Fairy Bridge (Isle of Man)

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Fairy Bridge
Fairy Bridge.jpg
Fairy Bridge on the A5 road.
LocationA5 road, Isle of Man
Coordinates54°06′52″N 4°35′43″W / 54.11444°N 4.59528°W / 54.11444; -4.59528Coordinates: 54°06′52″N 4°35′43″W / 54.11444°N 4.59528°W / 54.11444; -4.59528
Fairy Bridge (Isle of Man) is located in Isle of Man
Fairy Bridge (Isle of Man)
Location of Fairy Bridge in Isle of Man

Fairy Bridge, Isle of Man (Manx: Ballalona - Glen Farm[1]) is a small bridge over the Santon Burn in the Isle of Man, located on the primary A5 Port Erin to Douglas road, at grid reference 305720, on the parish boundary between Santon and Malew (and also the boundary between the sheadings of Middle and Rushen). A superstition associated with the Fairy Bridge is that passers-by must greet the fairies as they cross it; it is considered bad luck not to greet them.[2]


A superstition is to greet the fairies (an English term for the Mooinjer Veggey ("Little People"); historically never called fairies or ferrish by the Manx and not of similar disposition to the English fairies[citation needed]) when crossing the Fairy Bridge; it is considered unlucky not to greet them.

From the 1950s, it was reportedly the custom to advise a visitor of the myth on the journey south from Douglas or north from the airport. This was timed so that one was required to say "Good morning Fairies!" just as the teller and his guest(s) crossed the Fairy Bridge. This would subsequently be repeated by the same or other tellers, leaving visitors perplexed as to the tellers' beliefs.

Buses passing the Fairy Bridge make an automatic announcement before passing the bridge saying Please serve the Manx tradition, and say Hi Fairies as we cross the Fairy Bridge.

Like many local superstitions on the Isle of Man, the Fairy Bridge myth is changing with the influx of new residents. It has always been a whimsical practice, never taken too seriously by residents, despite food writer A.A. Gill's repetition in London newspaper "The Times" of an urban myth that taxi drivers will stop if the passenger does not greet the fairies.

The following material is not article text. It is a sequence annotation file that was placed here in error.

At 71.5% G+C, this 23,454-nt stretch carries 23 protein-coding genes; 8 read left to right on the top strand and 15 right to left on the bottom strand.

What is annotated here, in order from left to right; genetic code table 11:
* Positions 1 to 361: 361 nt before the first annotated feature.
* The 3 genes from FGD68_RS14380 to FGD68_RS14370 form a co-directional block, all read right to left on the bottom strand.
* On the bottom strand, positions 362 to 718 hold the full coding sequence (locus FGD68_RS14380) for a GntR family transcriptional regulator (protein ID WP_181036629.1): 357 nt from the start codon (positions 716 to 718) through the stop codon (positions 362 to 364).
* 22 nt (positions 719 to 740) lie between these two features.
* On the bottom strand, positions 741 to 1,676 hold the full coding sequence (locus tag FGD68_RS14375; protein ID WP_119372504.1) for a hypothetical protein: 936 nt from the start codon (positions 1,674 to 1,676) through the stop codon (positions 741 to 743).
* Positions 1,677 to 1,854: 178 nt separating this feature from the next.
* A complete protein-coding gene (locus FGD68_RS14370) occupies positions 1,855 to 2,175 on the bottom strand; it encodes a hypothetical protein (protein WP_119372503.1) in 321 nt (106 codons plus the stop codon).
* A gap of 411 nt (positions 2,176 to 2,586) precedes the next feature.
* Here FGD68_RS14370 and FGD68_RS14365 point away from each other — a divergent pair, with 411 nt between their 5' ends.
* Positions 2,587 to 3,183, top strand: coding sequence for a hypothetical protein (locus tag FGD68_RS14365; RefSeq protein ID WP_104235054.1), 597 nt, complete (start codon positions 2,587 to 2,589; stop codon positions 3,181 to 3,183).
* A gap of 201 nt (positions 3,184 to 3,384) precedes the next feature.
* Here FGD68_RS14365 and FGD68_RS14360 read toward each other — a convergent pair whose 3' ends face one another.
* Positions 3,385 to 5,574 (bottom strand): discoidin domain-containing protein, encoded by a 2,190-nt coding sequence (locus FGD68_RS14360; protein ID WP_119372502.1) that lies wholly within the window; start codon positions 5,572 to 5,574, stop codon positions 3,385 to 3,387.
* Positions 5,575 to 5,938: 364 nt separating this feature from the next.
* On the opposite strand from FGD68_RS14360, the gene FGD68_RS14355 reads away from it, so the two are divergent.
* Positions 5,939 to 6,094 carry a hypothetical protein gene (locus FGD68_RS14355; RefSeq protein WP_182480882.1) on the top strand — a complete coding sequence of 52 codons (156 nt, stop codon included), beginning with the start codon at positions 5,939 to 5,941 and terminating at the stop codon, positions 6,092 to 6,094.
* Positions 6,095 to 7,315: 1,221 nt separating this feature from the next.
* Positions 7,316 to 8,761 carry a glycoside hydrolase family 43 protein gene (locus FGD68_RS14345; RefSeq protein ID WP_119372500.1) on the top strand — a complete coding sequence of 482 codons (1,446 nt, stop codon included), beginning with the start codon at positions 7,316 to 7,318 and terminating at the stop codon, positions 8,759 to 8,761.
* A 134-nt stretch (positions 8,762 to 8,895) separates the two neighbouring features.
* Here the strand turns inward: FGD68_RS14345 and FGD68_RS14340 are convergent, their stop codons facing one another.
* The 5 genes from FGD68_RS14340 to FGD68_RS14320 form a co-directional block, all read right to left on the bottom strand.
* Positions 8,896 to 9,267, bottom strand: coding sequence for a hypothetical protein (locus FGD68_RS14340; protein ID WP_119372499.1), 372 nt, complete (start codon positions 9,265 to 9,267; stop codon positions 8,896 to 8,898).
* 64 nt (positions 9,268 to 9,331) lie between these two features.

Motorcycle racers and spectators at the annual TT and Manx Grand Prix races tend to take the ritual seriously, in most cases making a point of visiting the bridge before setting up for practice and the races. In an example of confirmation bias, mishaps and crashes are readily attributed to the fairies' displeasure; likewise lucky escapes.

It has been suggested that the location was on the boundaries of the land of the nearby Rushen Abbey, and the greeting is a folk memory of crossing oneself at the sight of the crucifix marking the boundary of the monastery's land. This superstition may possibly have arisen at this location during the 19th century in response to the large number of tourists visiting the Island.

Alternative Fairy Bridge[edit]

'Real Fairy Bridge' near Kewaigue

The now commonly known '"Real" Fairy Bridge', shown as the "Fairy Bridge" on old Ordnance Survey maps, is located in the parish of Braddan across the Middle River near the footpath from Oakhill to Kewaigue.54°08′15″N 4°31′19″W / 54.13750°N 4.52194°W / 54.13750; -4.52194


  1. ^ Broderick, George (1994). Placenames of the Isle of Man. Tübingen: Max Niemeyer Verlag. ISBN 3-484-40129-X. OCLC 32308013.
  2. ^ Barua, Ariane (8 May 2009). "Do you Believe?". BBC. Retrieved 5 August 2020.

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